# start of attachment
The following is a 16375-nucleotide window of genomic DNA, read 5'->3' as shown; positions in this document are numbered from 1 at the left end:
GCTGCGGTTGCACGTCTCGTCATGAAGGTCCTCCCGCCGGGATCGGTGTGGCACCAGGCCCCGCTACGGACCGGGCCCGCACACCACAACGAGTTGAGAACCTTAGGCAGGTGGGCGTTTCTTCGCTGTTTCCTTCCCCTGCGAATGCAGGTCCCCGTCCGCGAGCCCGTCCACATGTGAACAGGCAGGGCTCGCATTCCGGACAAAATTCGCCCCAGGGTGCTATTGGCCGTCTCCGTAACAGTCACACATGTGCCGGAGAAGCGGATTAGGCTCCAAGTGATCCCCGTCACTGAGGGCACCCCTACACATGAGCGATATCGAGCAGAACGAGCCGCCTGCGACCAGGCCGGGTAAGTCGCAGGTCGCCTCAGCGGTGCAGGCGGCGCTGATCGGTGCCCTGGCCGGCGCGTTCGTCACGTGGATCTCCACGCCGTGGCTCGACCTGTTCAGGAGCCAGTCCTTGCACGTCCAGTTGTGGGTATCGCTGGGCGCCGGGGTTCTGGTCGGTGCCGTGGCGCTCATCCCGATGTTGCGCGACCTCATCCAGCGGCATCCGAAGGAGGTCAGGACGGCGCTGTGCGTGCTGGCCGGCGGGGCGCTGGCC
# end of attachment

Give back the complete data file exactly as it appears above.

The following is a 16375-nucleotide window of genomic DNA, read 5'->3' as shown; positions in this document are numbered from 1 at the left end:
GCTGCGGTTGCACGTCTCGTCATGAAGGTCCTCCCGCCGGGATCGGTGTGGCACCAGGCCCCGCTACGGACCGGGCCCGCACACCACAACGAGTTGAGAACCTTAGGCAGGTGGGCGTTTCTTCGCTGTTTCCTTCCCCTGCGAATGCAGGTCCCCGTCCGCGAGCCCGTCCACATGTGAACAGGCAGGGCTCGCATTCCGGACAAAATTCGCCCCAGGGTGCTATTGGCCGTCTCCGTAACAGTCACACATGTGCCGGAGAAGCGGATTAGGCTCCAAGTGATCCCCGTCACTGAGGGCACCCCTACACATGAGCGATATCGAGCAGAACGAGCCGCCTGCGACCAGGCCGGGTAAGTCGCAGGTCGCCTCAGCGGTGCAGGCGGCGCTGATCGGTGCCCTGGCCGGCGCGTTCGTCACGTGGATCTCCACGCCGTGGCTCGACCTGTTCAGGAGCCAGTCCTTGCACGTCCAGTTGTGGGTATCGCTGGGCGCCGGGGTTCTGGTCGGTGCCGTGGCGCTCATCCCGATGTTGCGCGACCTCATCCAGCGGCATCCGAAGGAGGTCAGGACGGCGCTGTGCGTGCTGGCCGGCGGGGCGCTGGCC